When you feel you know which side of the brain you operate best inside of, you can experiment with this in your voiceover strategy. Your first task is to approach the script from either left brain or right brain in terms of the “big picture.” This is where you left-brainers would need to focus. The big picture is usually something about the message, or the selling point, of this product. It does things faster. It is the purest of its kind. It is the most affordable one on the market. You get the “big” picture. The other side to the big picture could be what the tone is. Excited. Warm. Smart. Etc. Left-brainers like to focus on the details, something concrete. The big picture is more of a general idea. But, there are “technical” ways of implementing it, such as going back to inflection. An excited tone uses more high inflections, and a sincere tone uses more down inflections as they can come off as warmer. Pace as well can play a part. A faster pace conveys energy. A slower pace connects more in a one-on-one way, and can also sound more thoughtful or contemplative. Knowing your tools and which to use can be critical for the left-brainer to make their first approach to the script properly. On the other hand, the right-brainer will “get” the big picture pretty quickly based on a feeling they have after reading the script a few times and focusing on what the writer is suggesting. They will use their kinesthetic and visualizing traits to emote and to avoid “reading.”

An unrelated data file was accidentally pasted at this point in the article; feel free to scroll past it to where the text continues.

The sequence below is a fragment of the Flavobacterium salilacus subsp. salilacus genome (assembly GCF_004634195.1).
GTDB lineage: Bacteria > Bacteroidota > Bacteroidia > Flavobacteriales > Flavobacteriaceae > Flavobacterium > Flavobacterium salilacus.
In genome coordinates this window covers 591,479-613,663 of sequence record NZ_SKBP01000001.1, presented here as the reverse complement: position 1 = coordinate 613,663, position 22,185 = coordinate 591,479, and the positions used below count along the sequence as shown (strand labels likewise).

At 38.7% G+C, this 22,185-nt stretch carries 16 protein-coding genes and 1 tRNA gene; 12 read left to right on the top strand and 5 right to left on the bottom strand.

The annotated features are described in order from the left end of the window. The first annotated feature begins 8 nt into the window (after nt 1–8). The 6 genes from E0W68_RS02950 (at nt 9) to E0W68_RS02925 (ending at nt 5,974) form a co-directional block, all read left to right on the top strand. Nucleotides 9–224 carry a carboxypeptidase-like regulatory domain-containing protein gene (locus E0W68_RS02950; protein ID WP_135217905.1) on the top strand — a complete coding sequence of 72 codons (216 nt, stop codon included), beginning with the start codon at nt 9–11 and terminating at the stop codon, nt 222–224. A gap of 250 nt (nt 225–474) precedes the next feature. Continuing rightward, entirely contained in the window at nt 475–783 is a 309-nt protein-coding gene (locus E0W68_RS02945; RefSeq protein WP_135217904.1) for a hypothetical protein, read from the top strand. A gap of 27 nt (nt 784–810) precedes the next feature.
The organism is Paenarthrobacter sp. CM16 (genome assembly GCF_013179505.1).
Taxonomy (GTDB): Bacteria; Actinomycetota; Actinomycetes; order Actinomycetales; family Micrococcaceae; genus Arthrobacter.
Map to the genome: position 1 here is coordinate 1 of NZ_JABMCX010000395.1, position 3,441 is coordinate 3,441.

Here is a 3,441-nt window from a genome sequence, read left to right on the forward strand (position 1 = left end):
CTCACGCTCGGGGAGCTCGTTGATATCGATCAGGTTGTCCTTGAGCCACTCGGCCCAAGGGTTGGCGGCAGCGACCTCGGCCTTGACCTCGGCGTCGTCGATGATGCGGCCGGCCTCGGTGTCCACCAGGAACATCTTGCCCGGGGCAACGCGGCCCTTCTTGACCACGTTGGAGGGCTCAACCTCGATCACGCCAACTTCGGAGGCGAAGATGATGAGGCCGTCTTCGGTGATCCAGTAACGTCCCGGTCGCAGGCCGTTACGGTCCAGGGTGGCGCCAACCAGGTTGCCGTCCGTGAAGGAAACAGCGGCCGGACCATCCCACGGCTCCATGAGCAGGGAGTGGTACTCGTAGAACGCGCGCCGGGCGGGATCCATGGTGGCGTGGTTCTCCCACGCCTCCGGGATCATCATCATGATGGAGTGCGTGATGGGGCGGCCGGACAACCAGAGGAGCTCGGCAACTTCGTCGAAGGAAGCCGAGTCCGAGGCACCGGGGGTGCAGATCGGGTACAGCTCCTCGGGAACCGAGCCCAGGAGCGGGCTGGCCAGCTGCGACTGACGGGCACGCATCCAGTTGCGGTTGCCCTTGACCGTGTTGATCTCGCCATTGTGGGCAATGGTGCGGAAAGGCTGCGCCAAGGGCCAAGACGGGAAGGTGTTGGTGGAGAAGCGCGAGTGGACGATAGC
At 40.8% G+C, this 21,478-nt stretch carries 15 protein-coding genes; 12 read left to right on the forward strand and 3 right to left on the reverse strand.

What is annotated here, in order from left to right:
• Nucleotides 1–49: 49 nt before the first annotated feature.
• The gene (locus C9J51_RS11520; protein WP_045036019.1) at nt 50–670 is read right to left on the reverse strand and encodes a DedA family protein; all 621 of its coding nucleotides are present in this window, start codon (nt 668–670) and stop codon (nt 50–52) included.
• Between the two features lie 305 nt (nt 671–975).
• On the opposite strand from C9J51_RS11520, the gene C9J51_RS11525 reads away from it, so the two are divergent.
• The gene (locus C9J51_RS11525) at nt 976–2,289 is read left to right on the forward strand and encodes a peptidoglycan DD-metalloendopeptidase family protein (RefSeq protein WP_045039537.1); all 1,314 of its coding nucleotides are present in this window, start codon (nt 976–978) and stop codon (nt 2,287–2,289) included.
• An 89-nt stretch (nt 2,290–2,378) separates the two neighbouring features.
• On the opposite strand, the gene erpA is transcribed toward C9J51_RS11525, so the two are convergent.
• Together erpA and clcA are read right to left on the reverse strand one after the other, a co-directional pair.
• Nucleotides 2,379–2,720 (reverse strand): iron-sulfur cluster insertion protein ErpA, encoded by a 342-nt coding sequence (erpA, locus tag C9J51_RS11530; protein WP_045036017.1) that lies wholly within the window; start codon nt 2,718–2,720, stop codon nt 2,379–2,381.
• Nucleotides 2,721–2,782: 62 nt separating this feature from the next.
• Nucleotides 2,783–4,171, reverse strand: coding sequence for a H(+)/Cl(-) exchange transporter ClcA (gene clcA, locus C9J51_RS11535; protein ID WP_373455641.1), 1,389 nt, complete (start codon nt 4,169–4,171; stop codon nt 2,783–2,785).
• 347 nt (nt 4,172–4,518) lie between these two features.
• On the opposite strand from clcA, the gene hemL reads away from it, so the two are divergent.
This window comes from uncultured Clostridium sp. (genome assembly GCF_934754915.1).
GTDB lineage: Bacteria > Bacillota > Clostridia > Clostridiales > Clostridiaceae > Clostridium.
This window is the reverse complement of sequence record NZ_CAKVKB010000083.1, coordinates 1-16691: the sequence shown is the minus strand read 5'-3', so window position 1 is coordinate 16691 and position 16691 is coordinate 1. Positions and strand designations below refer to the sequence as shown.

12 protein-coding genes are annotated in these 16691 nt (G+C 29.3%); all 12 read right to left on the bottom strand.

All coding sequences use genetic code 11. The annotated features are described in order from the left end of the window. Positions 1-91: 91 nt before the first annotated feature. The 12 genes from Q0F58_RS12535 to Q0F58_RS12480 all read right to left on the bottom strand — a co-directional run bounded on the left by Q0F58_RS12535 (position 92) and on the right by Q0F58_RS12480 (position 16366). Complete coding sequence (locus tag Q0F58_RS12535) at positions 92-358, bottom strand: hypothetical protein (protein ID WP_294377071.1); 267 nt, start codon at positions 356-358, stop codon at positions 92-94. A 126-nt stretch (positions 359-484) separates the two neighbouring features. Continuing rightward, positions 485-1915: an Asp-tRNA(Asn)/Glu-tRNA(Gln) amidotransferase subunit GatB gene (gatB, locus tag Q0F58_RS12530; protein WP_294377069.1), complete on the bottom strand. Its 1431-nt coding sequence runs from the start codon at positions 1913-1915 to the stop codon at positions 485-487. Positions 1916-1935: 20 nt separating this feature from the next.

The second task is to approach the details of the script, once the general style and/or message of the script has been established. This is where the left-brain student will relish in going line by line to assess the keywords. Here, the keywords will usually speak to the payoff of the product, to its positive properties. Take this sentence for the Kindle 2: “Amazon introduces the next Chapter in wireless reading.” We know that the point of this sentence is to allude to the product, which is the Kindle 2. Therefore, we want to focus on the word “next.” This word speaks to the message, that there’s a new Kindle on the market. The latest greatest best “next” thing. Sure the word Amazon is important, because they make the Kindle. Sure the “wireless reading” is important because that’s what the Kindle does. But – we already know Amazon makes Kindle, because of the first Kindle that was on the market. And so, we already know that the Kindle is a wireless reading device. NEXT homes in on the whole reason for this commercial – to introduce the newest product in the line. Take that and run with it left-brainers. As for you on the “right” side, keep focused on your big picture, and let each sentence support whatever that message is. Perhaps here you’ve established that this script is to be delivered a bit witty. Find the wit. Connect to it. Be it.

There’s a (voiceover) brain for everybody. Use yours wisely.

Oh, and before I leave, I would like to give credit where credit is due, as always. Every few months I come across a perspective on succeeding at voice over that refreshes my own knowledge. This time it is a perspective on how to write a great voiceover script. Now although you are reading this most likely because you are a voice actor looking to improve your performance, you might be scratching your head. This is actually great material, though, as it invites you into the head of the writer, or at least the effective ones. Knowing the thought process and motivation for the writer in constructing a voiceover script tells you a big part of where your focus and understanding needs to be when you look to bring that script to life out loud. Getting in the head of the writer is one of the most important things you can do in terms of truly respecting the authenticity and integrity of the spot. So get in their (head.)